Open Collections

UBC Theses and Dissertations

UBC Theses Logo

UBC Theses and Dissertations

The wolf masks of the Nootka Wolf ritual : a statement on transformation Moogk, Susan Rosa Tovell 1980

Your browser doesn't seem to have a PDF viewer, please download the PDF to view this item.

Notice for Google Chrome users:
If you are having trouble viewing or searching the PDF with Google Chrome, please download it here instead.

Item Metadata

Download

Media
831-UBC_1980_A8 M66.pdf [ 8.55MB ]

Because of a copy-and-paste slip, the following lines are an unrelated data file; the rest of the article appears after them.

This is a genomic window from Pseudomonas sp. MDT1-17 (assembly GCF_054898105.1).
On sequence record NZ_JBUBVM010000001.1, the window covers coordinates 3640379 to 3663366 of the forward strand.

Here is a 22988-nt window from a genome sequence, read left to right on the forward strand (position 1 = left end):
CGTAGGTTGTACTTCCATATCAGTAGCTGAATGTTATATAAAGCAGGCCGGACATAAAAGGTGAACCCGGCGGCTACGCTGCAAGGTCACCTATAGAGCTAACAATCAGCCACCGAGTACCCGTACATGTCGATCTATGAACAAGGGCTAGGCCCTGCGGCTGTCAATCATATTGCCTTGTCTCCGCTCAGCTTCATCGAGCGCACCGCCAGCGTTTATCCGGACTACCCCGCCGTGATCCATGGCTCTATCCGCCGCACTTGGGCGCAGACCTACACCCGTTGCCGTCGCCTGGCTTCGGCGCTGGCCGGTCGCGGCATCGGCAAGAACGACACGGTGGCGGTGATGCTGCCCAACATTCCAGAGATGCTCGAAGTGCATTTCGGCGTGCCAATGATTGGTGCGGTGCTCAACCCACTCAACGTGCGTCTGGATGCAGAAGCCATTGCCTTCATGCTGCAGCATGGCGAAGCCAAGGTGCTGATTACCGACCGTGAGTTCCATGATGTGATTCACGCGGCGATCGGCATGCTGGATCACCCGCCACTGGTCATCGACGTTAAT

Metadata
JSON: 831-1.0094807.json
JSON-LD: 831-1.0094807-ld.json
RDF/XML (Pretty): 831-1.0094807-rdf.xml
RDF/JSON: 831-1.0094807-rdf.json
Turtle: 831-1.0094807-turtle.txt
N-Triples: 831-1.0094807-rdf-ntriples.txt
Original Record: 831-1.0094807-source.json
Full Text
831-1.0094807-fulltext.txt
Citation
831-1.0094807.ris

Full Text